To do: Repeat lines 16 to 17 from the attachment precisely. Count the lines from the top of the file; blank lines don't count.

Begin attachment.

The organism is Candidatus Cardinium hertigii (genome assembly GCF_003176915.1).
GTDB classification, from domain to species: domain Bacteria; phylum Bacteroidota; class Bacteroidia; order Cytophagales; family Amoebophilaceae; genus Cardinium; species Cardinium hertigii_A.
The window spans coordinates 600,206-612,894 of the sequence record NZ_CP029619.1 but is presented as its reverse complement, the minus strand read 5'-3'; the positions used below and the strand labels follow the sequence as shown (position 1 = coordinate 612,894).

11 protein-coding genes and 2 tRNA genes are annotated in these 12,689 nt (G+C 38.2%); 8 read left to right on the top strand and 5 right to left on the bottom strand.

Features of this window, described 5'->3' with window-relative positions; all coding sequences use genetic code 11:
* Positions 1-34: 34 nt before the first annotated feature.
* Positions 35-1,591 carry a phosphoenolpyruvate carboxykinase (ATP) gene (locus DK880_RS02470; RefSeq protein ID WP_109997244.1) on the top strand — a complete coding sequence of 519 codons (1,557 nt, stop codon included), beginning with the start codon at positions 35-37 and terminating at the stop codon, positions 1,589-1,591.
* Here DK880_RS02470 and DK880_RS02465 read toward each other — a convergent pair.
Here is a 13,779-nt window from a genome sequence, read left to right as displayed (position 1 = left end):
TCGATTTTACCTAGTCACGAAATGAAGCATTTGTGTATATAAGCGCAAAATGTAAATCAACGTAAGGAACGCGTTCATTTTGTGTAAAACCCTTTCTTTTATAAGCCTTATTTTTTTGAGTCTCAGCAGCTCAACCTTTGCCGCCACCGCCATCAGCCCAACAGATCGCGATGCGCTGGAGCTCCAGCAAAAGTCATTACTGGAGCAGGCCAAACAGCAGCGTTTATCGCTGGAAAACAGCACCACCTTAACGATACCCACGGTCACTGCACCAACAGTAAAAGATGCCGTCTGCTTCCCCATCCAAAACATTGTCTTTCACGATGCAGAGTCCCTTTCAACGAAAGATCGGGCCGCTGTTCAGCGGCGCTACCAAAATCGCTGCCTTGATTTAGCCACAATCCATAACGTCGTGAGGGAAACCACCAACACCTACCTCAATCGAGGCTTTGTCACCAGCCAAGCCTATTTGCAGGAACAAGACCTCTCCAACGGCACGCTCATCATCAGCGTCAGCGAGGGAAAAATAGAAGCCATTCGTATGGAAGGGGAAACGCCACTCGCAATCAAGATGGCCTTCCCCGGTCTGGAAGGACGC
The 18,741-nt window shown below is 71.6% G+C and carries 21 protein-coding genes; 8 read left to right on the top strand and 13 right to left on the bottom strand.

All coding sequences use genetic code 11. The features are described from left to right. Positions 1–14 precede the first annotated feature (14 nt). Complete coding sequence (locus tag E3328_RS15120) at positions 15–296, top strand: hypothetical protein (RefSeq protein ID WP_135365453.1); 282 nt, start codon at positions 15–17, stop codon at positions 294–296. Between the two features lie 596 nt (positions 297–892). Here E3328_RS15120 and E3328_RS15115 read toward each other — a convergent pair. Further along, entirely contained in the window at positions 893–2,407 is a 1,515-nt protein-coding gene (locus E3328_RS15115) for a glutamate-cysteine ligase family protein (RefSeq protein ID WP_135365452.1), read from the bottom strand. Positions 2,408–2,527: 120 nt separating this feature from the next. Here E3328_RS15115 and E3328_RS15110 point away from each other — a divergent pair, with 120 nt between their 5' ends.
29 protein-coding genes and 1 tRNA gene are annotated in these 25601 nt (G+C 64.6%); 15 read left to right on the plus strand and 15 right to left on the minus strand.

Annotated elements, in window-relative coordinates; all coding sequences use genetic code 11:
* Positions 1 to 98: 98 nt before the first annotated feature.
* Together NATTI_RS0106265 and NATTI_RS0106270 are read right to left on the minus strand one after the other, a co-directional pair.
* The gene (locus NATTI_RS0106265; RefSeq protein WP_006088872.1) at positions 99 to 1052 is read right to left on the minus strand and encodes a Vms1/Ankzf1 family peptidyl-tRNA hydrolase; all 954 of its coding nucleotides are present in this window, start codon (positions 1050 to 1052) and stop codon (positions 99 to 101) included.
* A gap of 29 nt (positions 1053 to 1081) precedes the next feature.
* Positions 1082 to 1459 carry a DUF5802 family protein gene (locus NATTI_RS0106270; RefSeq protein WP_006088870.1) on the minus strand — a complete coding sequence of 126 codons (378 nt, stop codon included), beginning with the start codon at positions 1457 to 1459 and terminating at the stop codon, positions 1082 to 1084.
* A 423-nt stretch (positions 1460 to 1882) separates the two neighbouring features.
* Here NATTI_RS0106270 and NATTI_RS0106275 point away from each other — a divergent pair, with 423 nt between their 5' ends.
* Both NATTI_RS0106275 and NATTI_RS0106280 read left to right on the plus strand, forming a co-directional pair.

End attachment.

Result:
* Together NATTI_RS0106265 and NATTI_RS0106270 are read right to left on the minus strand one after the other, a co-directional pair.
* The gene (locus NATTI_RS0106265; RefSeq protein WP_006088872.1) at positions 99 to 1052 is read right to left on the minus strand and encodes a Vms1/Ankzf1 family peptidyl-tRNA hydrolase; all 954 of its coding nucleotides are present in this window, start codon (positions 1050 to 1052) and stop codon (positions 99 to 101) included.